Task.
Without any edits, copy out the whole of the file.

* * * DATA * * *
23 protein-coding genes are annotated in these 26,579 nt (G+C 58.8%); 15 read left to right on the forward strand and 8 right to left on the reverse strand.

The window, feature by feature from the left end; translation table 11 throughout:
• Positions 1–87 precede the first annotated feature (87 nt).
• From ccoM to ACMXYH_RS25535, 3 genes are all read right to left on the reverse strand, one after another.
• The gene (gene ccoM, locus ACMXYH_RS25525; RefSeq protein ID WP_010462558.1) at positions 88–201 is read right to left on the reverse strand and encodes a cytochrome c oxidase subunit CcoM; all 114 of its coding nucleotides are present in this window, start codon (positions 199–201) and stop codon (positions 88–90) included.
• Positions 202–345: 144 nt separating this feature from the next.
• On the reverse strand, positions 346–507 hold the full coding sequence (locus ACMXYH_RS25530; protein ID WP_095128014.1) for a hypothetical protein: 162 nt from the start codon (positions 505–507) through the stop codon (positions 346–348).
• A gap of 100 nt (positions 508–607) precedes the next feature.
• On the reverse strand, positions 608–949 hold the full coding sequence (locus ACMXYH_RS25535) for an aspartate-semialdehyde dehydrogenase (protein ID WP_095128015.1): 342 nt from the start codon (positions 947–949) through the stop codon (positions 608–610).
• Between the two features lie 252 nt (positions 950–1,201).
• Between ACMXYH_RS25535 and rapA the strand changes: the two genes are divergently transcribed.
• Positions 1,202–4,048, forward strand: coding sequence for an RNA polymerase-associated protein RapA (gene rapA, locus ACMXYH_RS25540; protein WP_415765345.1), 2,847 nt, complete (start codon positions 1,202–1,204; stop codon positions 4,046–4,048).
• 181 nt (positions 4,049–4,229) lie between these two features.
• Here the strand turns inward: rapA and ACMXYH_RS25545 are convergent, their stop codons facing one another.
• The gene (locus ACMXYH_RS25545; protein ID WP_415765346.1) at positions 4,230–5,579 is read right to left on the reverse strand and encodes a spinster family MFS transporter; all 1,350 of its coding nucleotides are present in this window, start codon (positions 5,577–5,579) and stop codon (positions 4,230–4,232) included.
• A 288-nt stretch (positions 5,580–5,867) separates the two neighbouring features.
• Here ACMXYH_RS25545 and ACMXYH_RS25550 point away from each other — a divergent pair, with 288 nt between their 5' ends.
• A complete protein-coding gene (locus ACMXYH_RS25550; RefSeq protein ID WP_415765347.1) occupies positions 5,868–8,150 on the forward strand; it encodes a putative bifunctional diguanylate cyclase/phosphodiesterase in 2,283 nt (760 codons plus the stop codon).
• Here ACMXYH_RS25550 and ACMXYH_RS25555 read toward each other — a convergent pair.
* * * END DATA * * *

23 protein-coding genes are annotated in these 26,579 nt (G+C 58.8%); 15 read left to right on the forward strand and 8 right to left on the reverse strand.

The window, feature by feature from the left end; translation table 11 throughout:
• Positions 1–87 precede the first annotated feature (87 nt).
• From ccoM to ACMXYH_RS25535, 3 genes are all read right to left on the reverse strand, one after another.
• The gene (gene ccoM, locus ACMXYH_RS25525; RefSeq protein ID WP_010462558.1) at positions 88–201 is read right to left on the reverse strand and encodes a cytochrome c oxidase subunit CcoM; all 114 of its coding nucleotides are present in this window, start codon (positions 199–201) and stop codon (positions 88–90) included.
• Positions 202–345: 144 nt separating this feature from the next.
• On the reverse strand, positions 346–507 hold the full coding sequence (locus ACMXYH_RS25530; protein ID WP_095128014.1) for a hypothetical protein: 162 nt from the start codon (positions 505–507) through the stop codon (positions 346–348).
• A gap of 100 nt (positions 508–607) precedes the next feature.
• On the reverse strand, positions 608–949 hold the full coding sequence (locus ACMXYH_RS25535) for an aspartate-semialdehyde dehydrogenase (protein ID WP_095128015.1): 342 nt from the start codon (positions 947–949) through the stop codon (positions 608–610).
• Between the two features lie 252 nt (positions 950–1,201).
• Between ACMXYH_RS25535 and rapA the strand changes: the two genes are divergently transcribed.
• Positions 1,202–4,048, forward strand: coding sequence for an RNA polymerase-associated protein RapA (gene rapA, locus ACMXYH_RS25540; protein WP_415765345.1), 2,847 nt, complete (start codon positions 1,202–1,204; stop codon positions 4,046–4,048).
• 181 nt (positions 4,049–4,229) lie between these two features.
• Here the strand turns inward: rapA and ACMXYH_RS25545 are convergent, their stop codons facing one another.
• The gene (locus ACMXYH_RS25545; protein ID WP_415765346.1) at positions 4,230–5,579 is read right to left on the reverse strand and encodes a spinster family MFS transporter; all 1,350 of its coding nucleotides are present in this window, start codon (positions 5,577–5,579) and stop codon (positions 4,230–4,232) included.
• A 288-nt stretch (positions 5,580–5,867) separates the two neighbouring features.
• Here ACMXYH_RS25545 and ACMXYH_RS25550 point away from each other — a divergent pair, with 288 nt between their 5' ends.
• A complete protein-coding gene (locus ACMXYH_RS25550; RefSeq protein ID WP_415765347.1) occupies positions 5,868–8,150 on the forward strand; it encodes a putative bifunctional diguanylate cyclase/phosphodiesterase in 2,283 nt (760 codons plus the stop codon).
• Here ACMXYH_RS25550 and ACMXYH_RS25555 read toward each other — a convergent pair.